The search for quality yield is an ongoing process for many Canadian investors.
RioCan operates shopping malls. That doesn’t sound very exciting, especially if you believe the pundits who suggest internet shopping is a threat to that line of business.
However, when you dig down a bit into this name, you see that demand is robust for the company’s retail space, and some new growth plans make the stock an interesting play.
RioCan owns about 300 retail sites located across Canada. the exit of Target Canada last year initially hit the stock, but RioCan has found new tenants to fill the space and is actually getting more money from the new contracts than it was from Target.
The company used to have properties in the United States as well, but it recently sold the 49 malls, generating net proceeds of $1.2 billion in the process.
RioCan is using the funds to lower debt and invest in new opportunities. One project includes the potential construction of 10,000 residential units at its top urban locations. The plan is still in its early stages, but investors could see a nice boost to cash flow in the coming years if the concept takes off.
RioCan’s leverage is at its lowest level in the history of the company, and the 12-month payout ratio is falling. As such, the distribution should be safe.
Investors currently get 11.75 cents per unit each month. That’s good for a yield of 5.1%.
Altagas owns natural gas distribution and electricity generation assets in Canada and the United States.
The company has been in the headlines for its decision to scrap plans for a liquefied natural gas (LNG) project on the coast of British Columbia, but investors should focus more on the strength of the existing assets and management’s ability to find quality tuck-in acquisitions.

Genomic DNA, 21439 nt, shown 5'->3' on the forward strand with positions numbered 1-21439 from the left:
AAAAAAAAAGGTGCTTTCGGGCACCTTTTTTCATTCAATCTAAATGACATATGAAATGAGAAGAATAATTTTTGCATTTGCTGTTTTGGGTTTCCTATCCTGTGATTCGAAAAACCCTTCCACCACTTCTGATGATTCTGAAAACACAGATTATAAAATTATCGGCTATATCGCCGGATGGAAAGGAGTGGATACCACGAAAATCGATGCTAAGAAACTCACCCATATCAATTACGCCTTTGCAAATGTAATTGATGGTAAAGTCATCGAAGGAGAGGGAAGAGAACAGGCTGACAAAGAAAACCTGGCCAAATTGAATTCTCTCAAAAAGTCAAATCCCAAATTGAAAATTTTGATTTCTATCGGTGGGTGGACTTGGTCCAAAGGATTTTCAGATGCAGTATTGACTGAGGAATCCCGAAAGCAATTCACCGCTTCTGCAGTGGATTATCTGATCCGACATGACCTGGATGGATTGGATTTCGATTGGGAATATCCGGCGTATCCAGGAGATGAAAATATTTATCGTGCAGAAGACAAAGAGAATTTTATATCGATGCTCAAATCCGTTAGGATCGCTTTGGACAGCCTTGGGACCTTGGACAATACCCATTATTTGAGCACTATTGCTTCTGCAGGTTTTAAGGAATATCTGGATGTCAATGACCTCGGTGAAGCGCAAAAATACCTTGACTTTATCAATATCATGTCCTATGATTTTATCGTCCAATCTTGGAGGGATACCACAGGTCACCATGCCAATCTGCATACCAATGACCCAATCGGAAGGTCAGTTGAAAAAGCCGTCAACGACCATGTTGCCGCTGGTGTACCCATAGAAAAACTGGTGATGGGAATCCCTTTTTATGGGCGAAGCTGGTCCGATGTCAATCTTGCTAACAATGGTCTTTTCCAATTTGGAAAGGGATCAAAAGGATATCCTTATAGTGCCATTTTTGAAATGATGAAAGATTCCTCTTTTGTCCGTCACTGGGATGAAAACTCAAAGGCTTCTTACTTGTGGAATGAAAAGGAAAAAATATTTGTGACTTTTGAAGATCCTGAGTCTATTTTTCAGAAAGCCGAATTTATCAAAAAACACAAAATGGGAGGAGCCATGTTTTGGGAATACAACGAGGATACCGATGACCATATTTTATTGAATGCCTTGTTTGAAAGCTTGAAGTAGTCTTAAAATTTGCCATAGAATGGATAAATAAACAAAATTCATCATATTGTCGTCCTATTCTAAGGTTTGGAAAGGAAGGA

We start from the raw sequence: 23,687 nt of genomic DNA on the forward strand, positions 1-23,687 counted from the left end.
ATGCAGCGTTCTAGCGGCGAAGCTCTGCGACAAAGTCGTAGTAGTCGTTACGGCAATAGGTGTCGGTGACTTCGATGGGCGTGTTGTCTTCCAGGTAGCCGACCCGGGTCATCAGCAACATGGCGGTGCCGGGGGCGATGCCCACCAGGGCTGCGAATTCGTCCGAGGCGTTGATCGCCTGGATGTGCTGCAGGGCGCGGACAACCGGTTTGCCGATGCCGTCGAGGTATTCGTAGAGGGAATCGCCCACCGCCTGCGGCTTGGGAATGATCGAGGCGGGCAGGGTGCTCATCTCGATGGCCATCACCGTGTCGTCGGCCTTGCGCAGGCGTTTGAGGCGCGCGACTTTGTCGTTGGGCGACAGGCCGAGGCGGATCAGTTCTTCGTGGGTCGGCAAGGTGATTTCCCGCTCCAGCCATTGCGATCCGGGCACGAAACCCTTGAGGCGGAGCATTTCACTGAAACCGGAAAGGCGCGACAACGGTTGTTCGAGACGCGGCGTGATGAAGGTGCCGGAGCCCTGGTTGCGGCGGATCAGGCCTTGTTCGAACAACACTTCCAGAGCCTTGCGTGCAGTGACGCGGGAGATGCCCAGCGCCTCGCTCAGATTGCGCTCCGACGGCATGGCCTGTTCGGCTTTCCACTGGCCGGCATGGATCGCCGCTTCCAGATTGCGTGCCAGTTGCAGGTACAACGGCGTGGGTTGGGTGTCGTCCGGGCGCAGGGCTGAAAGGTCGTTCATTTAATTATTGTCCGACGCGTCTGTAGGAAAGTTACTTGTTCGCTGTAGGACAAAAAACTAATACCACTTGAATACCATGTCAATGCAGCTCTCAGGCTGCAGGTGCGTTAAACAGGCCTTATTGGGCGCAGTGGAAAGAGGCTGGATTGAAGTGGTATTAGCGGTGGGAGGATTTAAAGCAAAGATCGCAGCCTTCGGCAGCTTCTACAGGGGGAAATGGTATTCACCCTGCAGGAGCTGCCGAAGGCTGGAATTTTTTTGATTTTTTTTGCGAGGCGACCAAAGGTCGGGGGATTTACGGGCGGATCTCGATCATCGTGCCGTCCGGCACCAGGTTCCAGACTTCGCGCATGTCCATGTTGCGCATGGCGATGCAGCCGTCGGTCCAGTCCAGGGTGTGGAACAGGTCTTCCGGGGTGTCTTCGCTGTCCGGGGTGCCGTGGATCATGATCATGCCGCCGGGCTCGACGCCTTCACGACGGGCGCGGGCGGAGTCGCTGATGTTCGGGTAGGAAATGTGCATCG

Last year, Altagas purchased three gas-fired generation plants in California. The facilities added $95 million in incremental contracted EBITDA and raised cash flow by 5%.
Management just raised the monthly dividend to $0.175 per share on the back of stronger funds from operations. The current payout provides a yield of 6.3%.
Roughly half of the company’s revenue is generated south of the border, so Altagas is a good way for investors to get access to the United States through a Canadian stock.
Is one a better bet?
Both companies are attractive income picks with sustainable distributions.
Altagas provides the higher yield and probably offers better upside potential over the medium term, so I would go with the utility company as the first pick.
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Fool contributor Andrew Walker has no position in any stocks mentioned. Altagas is a recommendation of Stock Advisor Canada.